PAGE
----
Faith-based foolishness in Florida

Faith-based foolishness in Florida – Church & State

Edd Doerr

President George W Bush’s “faith-based” agenda may have been slowed in Congress, (whether temporarily or not remains to be seen) but his brother Jeb, the governor of Florida, is pushing ahead as fast as possible.

On Christmas Eve 2003, Governor Bush dedicated a new “faith-based” state prison near Jacksonville. Of course, if religion helps to reduce recidivism, fine, but government–national, state, or local–has no business operating a religious institution. And Lawtey Correctional Institution is certainly religious, since it involves inmates in “prayer sessions, religious studies, choir practice, and religious counseling seven days a week.” Florida Corrections Department spokesman Sterling Ivey says that 35 to 40 percent of the institution’s curriculum will be devoted to religion. And it is a safe assumption that religion will tend strongly toward the more conservative end of the spectrum.

It goes without saying that prisoners should have free exercise of religion, consistent with reasonable security considerations, but that free exercise should apply to all prisoners of all faiths in all penal institutions. (It isn’t uncommon for prisoners of minority religions or of no religion to have less religious freedom than others.)

Among the objections to “faith-based” prisons in Florida or any other state are the following:

The Florida state constitution (Article

I, Section 3) provides that “No

revenue of the state or any political

subdivision thereof shall ever

be taken from the public treasury

directly or indirectly in aid of any

church, sect, or religious denomination

or in aid of any sectarian

institution.” At least thirty-seven

states have very similar provisions.

As long ago as 1947 the U.S. Supreme Court ruled in Everson v. Board of Education that “No tax in any amount, large or small, can be levied to support any religious activities or institutions, whatever they may be called, or whatever form they may adopt to teach or practice religion. Neither a state nor the federal government can, openly or secretly, participate in the affairs of any religious organizations or groups and vice versa.”

“Faith-based” prisons, then, are out of sync with the U.S. and most state constitutions. They, along with Bush’s strong support for tax aid to “faith-based” private schools, suggest that the governor either doesn’t understand or doesn’t take seriously his oath to uphold the state and U.S. constitutions. This is reminiscent of Bush’s inaugural ceremony several years ago. It came across on C-SPAN radio more like a revival service than a serious political inauguration.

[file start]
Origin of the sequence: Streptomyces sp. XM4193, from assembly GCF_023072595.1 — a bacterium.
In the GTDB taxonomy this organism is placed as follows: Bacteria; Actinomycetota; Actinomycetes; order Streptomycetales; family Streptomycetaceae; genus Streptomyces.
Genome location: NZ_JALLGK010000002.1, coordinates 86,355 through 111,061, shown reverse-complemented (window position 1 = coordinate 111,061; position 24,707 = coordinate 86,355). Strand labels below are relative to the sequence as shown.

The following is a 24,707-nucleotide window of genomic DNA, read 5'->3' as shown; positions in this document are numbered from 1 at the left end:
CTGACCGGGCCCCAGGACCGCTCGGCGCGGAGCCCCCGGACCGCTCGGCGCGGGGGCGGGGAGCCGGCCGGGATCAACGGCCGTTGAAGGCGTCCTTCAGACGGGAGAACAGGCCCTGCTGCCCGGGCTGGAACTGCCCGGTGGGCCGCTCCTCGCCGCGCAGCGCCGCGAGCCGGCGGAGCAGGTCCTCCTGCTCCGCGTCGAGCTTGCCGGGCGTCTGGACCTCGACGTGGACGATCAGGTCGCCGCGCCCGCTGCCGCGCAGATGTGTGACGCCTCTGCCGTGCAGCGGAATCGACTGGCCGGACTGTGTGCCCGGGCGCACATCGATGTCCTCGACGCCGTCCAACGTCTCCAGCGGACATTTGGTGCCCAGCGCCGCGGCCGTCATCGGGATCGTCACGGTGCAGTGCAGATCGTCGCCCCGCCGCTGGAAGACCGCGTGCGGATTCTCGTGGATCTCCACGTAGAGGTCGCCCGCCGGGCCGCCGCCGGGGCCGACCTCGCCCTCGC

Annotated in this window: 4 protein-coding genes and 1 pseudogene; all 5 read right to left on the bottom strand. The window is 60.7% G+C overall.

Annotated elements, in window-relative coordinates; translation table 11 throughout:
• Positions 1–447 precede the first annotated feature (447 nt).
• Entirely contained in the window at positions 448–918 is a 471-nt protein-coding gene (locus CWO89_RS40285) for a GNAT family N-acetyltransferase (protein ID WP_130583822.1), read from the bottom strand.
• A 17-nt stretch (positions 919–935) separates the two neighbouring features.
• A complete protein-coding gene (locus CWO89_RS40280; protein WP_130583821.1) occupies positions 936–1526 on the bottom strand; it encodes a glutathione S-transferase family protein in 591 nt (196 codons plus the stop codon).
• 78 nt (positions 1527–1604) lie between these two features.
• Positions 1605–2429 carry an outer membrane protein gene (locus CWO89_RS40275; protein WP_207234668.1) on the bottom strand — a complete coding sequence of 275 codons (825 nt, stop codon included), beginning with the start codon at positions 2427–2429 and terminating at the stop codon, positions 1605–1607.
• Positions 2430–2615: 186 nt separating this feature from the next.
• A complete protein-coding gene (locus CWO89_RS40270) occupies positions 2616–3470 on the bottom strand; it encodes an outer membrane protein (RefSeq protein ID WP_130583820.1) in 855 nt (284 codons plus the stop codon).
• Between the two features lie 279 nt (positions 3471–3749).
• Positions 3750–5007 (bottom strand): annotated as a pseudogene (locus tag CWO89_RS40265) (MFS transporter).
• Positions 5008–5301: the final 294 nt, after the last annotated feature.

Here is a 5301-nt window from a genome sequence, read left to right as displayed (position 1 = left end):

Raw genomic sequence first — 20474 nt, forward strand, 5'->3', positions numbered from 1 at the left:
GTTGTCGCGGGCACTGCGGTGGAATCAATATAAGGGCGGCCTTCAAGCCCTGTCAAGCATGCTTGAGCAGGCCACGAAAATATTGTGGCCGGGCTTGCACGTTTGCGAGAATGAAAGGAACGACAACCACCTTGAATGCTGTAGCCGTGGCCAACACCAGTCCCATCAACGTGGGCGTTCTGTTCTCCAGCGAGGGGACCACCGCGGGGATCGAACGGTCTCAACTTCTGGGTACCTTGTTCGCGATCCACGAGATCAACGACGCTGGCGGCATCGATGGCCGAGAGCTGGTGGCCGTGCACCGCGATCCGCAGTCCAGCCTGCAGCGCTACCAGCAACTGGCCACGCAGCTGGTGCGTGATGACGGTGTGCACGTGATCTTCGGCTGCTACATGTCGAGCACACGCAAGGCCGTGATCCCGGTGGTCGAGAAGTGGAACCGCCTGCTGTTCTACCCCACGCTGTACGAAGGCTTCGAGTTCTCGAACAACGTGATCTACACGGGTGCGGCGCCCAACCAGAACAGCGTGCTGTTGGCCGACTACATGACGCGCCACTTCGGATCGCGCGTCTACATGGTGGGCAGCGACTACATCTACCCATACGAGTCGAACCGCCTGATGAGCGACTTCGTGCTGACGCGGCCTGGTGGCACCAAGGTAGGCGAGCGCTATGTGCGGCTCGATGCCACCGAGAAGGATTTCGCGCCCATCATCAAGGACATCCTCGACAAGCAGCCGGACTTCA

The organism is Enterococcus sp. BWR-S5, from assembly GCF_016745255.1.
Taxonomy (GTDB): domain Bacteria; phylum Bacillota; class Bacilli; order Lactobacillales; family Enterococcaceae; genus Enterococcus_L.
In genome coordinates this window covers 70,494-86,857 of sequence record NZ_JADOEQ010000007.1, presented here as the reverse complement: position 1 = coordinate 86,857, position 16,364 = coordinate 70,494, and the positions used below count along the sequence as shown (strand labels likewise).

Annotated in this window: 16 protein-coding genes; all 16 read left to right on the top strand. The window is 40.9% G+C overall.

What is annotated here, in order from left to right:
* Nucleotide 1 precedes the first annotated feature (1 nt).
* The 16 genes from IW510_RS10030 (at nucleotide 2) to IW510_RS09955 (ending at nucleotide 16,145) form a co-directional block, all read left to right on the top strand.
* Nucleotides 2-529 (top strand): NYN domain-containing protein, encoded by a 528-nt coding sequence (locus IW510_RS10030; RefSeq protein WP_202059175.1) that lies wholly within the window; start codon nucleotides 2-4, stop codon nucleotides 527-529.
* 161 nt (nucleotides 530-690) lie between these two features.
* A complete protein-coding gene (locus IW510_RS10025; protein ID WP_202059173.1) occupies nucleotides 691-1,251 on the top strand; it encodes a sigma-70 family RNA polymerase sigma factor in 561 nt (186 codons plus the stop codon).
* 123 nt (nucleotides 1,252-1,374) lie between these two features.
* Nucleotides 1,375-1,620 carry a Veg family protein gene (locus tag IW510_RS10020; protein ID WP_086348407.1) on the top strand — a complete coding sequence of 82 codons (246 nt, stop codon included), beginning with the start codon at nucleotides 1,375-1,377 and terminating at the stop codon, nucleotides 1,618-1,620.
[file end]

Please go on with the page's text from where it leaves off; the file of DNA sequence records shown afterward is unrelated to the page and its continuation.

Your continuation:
James Madison, the main architect of both the Constitution and the Bill of Rights, summed the matter up nicely in his famous 1785 Memorial and Remonstrance Against Religious Assessments, which laid the groundwork for Thomas Jefferson’s Virginia religious liberty law and could be considered part of the legislative history of the First Amendment’s church-state separation principle. Out fourth President wrote that using “religion as an engine of civil policy” would be “an unhallowed perversion of the means of salvation.” And Benjamin Franklin got it right when he wrote that something is very wrong when a religion calls for the help of the “civil power.”

Correctional institution personnel would probably testify that clever inmates aren’t averse to putting on a cloak of religion to con prison officials or influence parole boards. If politicians can use religion, why can’t felons?

U.S. prisons, which currently house about two million inmates, can lower their costs and reduce recidivism without bending out of shape the proper state and national constitutional provisions separating religion and government. For example, releasing and providing rehabilitation programs for nonviolent minor drug offenders would free up space and money to provide literacy training, more advanced education and vocational training, and more and better counseling and therapy for the many inmates who will eventually be returned to society.

Religious institutions are, or should be, able to provide counseling and other services to interested inmates in all correctional facilities through volunteers or through professionals paid for by voluntary donations. But faith-based prisons are simply a bad idea.

Edd Doerr is president of Americans for Religious Liberty and immediate past president of the American Humanist Association.

COPYRIGHT 2004 American Humanist Association

COPYRIGHT 2004 Gale Group